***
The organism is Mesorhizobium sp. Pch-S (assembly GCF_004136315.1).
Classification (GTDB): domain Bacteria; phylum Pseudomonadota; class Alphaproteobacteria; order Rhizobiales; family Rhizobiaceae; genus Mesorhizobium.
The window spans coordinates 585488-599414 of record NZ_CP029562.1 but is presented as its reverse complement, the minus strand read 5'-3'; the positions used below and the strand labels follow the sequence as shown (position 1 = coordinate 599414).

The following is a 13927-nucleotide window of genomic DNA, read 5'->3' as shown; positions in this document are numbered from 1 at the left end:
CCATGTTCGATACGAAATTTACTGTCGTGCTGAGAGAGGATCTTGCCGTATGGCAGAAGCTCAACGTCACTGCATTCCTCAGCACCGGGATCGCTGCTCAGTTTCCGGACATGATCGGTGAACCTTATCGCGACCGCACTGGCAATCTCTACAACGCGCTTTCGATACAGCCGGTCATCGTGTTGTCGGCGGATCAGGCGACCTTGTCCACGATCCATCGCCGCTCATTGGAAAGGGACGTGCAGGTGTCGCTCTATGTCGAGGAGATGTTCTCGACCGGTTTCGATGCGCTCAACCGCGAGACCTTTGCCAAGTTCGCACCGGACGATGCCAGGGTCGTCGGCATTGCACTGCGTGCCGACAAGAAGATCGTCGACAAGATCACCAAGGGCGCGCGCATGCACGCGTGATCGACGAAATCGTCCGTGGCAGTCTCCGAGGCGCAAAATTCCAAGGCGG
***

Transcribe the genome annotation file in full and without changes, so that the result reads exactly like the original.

The organism is Mesorhizobium sp. Pch-S (assembly GCF_004136315.1).
Classification (GTDB): domain Bacteria; phylum Pseudomonadota; class Alphaproteobacteria; order Rhizobiales; family Rhizobiaceae; genus Mesorhizobium.
The window spans coordinates 585488-599414 of record NZ_CP029562.1 but is presented as its reverse complement, the minus strand read 5'-3'; the positions used below and the strand labels follow the sequence as shown (position 1 = coordinate 599414).

The following is a 13927-nucleotide window of genomic DNA, read 5'->3' as shown; positions in this document are numbered from 1 at the left end:
CCATGTTCGATACGAAATTTACTGTCGTGCTGAGAGAGGATCTTGCCGTATGGCAGAAGCTCAACGTCACTGCATTCCTCAGCACCGGGATCGCTGCTCAGTTTCCGGACATGATCGGTGAACCTTATCGCGACCGCACTGGCAATCTCTACAACGCGCTTTCGATACAGCCGGTCATCGTGTTGTCGGCGGATCAGGCGACCTTGTCCACGATCCATCGCCGCTCATTGGAAAGGGACGTGCAGGTGTCGCTCTATGTCGAGGAGATGTTCTCGACCGGTTTCGATGCGCTCAACCGCGAGACCTTTGCCAAGTTCGCACCGGACGATGCCAGGGTCGTCGGCATTGCACTGCGTGCCGACAAGAAGATCGTCGACAAGATCACCAAGGGCGCGCGCATGCACGCGTGATCGACGAAATCGTCCGTGGCAGTCTCCGAGGCGCAAAATTCCAAGGCGG